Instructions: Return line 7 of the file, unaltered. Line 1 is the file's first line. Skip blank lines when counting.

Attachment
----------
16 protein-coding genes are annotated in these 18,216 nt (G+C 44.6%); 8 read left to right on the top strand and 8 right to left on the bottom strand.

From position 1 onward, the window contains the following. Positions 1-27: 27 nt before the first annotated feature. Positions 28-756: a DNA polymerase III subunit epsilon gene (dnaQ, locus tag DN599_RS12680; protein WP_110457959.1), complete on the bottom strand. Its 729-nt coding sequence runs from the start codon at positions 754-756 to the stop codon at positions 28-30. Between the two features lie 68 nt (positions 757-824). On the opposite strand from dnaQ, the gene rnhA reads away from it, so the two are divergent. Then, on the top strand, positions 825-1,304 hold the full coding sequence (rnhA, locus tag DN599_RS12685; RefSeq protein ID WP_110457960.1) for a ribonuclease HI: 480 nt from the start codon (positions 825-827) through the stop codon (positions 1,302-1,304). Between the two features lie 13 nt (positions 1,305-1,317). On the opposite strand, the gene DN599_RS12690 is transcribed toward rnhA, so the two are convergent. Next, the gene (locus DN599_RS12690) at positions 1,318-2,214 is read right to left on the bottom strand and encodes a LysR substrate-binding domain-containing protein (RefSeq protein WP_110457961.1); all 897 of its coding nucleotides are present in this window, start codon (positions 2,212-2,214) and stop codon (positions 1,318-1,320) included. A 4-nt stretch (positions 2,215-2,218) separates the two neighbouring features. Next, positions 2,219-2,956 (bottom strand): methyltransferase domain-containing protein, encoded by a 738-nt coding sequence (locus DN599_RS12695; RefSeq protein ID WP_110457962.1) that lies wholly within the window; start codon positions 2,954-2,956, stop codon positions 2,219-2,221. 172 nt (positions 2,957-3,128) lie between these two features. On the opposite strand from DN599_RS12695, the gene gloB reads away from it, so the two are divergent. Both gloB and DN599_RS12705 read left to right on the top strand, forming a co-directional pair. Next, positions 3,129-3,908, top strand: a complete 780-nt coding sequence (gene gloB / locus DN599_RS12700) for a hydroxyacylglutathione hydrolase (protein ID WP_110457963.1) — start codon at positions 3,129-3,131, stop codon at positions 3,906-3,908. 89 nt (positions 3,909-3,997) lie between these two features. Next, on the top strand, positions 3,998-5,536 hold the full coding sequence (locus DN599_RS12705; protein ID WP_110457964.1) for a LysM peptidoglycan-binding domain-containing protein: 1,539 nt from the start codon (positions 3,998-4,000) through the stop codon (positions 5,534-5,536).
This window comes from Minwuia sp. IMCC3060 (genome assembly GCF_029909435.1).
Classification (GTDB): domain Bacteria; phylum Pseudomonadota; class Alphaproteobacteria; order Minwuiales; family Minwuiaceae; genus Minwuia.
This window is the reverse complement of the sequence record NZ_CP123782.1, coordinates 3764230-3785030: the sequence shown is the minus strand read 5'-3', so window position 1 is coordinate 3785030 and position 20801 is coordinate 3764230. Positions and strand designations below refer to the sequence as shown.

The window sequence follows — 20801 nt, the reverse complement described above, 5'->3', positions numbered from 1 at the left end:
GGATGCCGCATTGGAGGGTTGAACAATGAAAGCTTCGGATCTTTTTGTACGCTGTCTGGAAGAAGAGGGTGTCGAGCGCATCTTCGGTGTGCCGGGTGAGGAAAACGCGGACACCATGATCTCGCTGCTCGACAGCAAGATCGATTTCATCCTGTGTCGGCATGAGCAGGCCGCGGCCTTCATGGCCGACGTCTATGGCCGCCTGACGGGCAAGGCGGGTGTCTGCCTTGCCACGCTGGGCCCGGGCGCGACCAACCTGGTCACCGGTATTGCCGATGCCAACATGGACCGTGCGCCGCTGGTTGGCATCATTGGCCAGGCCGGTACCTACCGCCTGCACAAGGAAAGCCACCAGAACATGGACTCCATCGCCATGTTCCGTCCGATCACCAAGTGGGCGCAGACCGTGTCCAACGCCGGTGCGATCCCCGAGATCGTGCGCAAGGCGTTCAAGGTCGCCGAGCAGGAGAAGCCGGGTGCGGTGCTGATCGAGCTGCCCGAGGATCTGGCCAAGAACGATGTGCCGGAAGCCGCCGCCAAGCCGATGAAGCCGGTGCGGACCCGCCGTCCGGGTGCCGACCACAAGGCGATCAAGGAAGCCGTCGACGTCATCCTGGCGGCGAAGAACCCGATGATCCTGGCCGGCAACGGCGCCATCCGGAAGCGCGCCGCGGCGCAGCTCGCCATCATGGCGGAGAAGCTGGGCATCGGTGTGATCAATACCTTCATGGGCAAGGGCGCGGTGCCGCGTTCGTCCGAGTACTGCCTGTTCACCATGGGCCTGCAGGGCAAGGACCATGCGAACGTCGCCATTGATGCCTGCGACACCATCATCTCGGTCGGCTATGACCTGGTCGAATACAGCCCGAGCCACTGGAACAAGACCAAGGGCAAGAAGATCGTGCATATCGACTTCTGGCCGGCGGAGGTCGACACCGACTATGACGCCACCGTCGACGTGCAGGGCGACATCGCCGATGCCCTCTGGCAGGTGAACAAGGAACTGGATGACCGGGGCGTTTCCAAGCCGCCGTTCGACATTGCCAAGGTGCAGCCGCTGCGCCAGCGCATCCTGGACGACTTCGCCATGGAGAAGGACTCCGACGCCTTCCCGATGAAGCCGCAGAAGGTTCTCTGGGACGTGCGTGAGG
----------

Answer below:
GGATGCCGCATTGGAGGGTTGAACAATGAAAGCTTCGGATCTTTTTGTACGCTGTCTGGAAGAAGAGGGTGTCGAGCGCATCTTCGGTGTGCCGGGTGAGGAAAACGCGGACACCATGATCTCGCTGCTCGACAGCAAGATCGATTTCATCCTGTGTCGGCATGAGCAGGCCGCGGCCTTCATGGCCGACGTCTATGGCCGCCTGACGGGCAAGGCGGGTGTCTGCCTTGCCACGCTGGGCCCGGGCGCGACCAACCTGGTCACCGGTATTGCCGATGCCAACATGGACCGTGCGCCGCTGGTTGGCATCATTGGCCAGGCCGGTACCTACCGCCTGCACAAGGAAAGCCACCAGAACATGGACTCCATCGCCATGTTCCGTCCGATCACCAAGTGGGCGCAGACCGTGTCCAACGCCGGTGCGATCCCCGAGATCGTGCGCAAGGCGTTCAAGGTCGCCGAGCAGGAGAAGCCGGGTGCGGTGCTGATCGAGCTGCCCGAGGATCTGGCCAAGAACGATGTGCCGGAAGCCGCCGCCAAGCCGATGAAGCCGGTGCGGACCCGCCGTCCGGGTGCCGACCACAAGGCGATCAAGGAAGCCGTCGACGTCATCCTGGCGGCGAAGAACCCGATGATCCTGGCCGGCAACGGCGCCATCCGGAAGCGCGCCGCGGCGCAGCTCGCCATCATGGCGGAGAAGCTGGGCATCGGTGTGATCAATACCTTCATGGGCAAGGGCGCGGTGCCGCGTTCGTCCGAGTACTGCCTGTTCACCATGGGCCTGCAGGGCAAGGACCATGCGAACGTCGCCATTGATGCCTGCGACACCATCATCTCGGTCGGCTATGACCTGGTCGAATACAGCCCGAGCCACTGGAACAAGACCAAGGGCAAGAAGATCGTGCATATCGACTTCTGGCCGGCGGAGGTCGACACCGACTATGACGCCACCGTCGACGTGCAGGGCGACATCGCCGATGCCCTCTGGCAGGTGAACAAGGAACTGGATGACCGGGGCGTTTCCAAGCCGCCGTTCGACATTGCCAAGGTGCAGCCGCTGCGCCAGCGCATCCTGGACGACTTCGCCATGGAGAAGGACTCCGACGCCTTCCCGATGAAGCCGCAGAAGGTTCTCTGGGACGTGCGTGAGG